There’s an effort underway at the Statehouse to preserve cursive writing. It’s no longer required in Indiana schools. The digital age has educators making new choices and, suddenly, keyboarding is more important than cursive writing.
This was irony, meantime, when the Senate Education Committee considering a bill to restore cursive writing started its first hearing of the year under new circumstances. It’s paperless. “I’ve never had an I-pad and never worked on one till this Monday,” said committee chairman Sen. Dennis Kruse (R-Auburn) as he launched the meeting, “so, this is new to me.”
And while technology marches on, the question is: should students in Indiana schools continue to learn the old way? “We could be creating a generation of kids that, if the battery’s dead or the power’s out, they won’t know the value of a pen, pencil or piece of paper,” bill author Sen. Jean Leising (R-Oldbenburg.)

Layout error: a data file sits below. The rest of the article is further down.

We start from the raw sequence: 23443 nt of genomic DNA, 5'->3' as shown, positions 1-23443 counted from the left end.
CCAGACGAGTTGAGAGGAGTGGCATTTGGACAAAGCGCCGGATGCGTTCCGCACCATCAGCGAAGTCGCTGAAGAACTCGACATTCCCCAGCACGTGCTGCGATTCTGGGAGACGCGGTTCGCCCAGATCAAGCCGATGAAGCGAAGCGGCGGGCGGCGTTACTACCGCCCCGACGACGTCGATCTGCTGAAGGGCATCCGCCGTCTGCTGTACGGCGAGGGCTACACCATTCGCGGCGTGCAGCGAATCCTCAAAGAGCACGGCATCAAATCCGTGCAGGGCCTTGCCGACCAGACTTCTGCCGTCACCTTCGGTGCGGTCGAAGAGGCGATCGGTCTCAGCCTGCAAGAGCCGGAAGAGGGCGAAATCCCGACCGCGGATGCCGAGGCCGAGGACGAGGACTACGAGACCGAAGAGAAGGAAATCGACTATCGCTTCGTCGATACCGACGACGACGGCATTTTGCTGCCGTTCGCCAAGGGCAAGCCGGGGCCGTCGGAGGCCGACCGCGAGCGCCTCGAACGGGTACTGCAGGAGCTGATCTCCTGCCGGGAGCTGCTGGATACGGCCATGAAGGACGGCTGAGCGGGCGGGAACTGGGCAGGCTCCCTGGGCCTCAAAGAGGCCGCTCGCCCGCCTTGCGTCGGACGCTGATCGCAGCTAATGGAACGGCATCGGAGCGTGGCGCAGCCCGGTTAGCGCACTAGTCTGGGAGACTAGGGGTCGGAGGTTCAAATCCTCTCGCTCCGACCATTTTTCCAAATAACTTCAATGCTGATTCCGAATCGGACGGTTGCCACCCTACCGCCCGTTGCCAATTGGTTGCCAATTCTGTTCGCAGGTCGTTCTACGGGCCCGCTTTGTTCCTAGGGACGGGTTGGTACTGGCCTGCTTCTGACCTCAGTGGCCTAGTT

A handwriting expert, Kathleen Wright of Zener-Bloser Publishing in Columbus, supported a change in the law. “Many of us actually think better when we write down by hand,” she said. “Handwriting is actually brain writing. It’s the way the brain learns.”
And the only opposition came from educators who question the need for lawmakers to get involved. “When you get into requiring, then are we going to develop standards,” said Sally Sloan of the American Federation of Teachers. “Is that something that needs to be done? If that happens are we going to test?”
The committee won’t vote on the cursive writing bill until next week at the earliest and here’s some more irony: Indiana schools aren’t required to teach reading, either. A teaching requirement for reading may be added to this bill in the next week.
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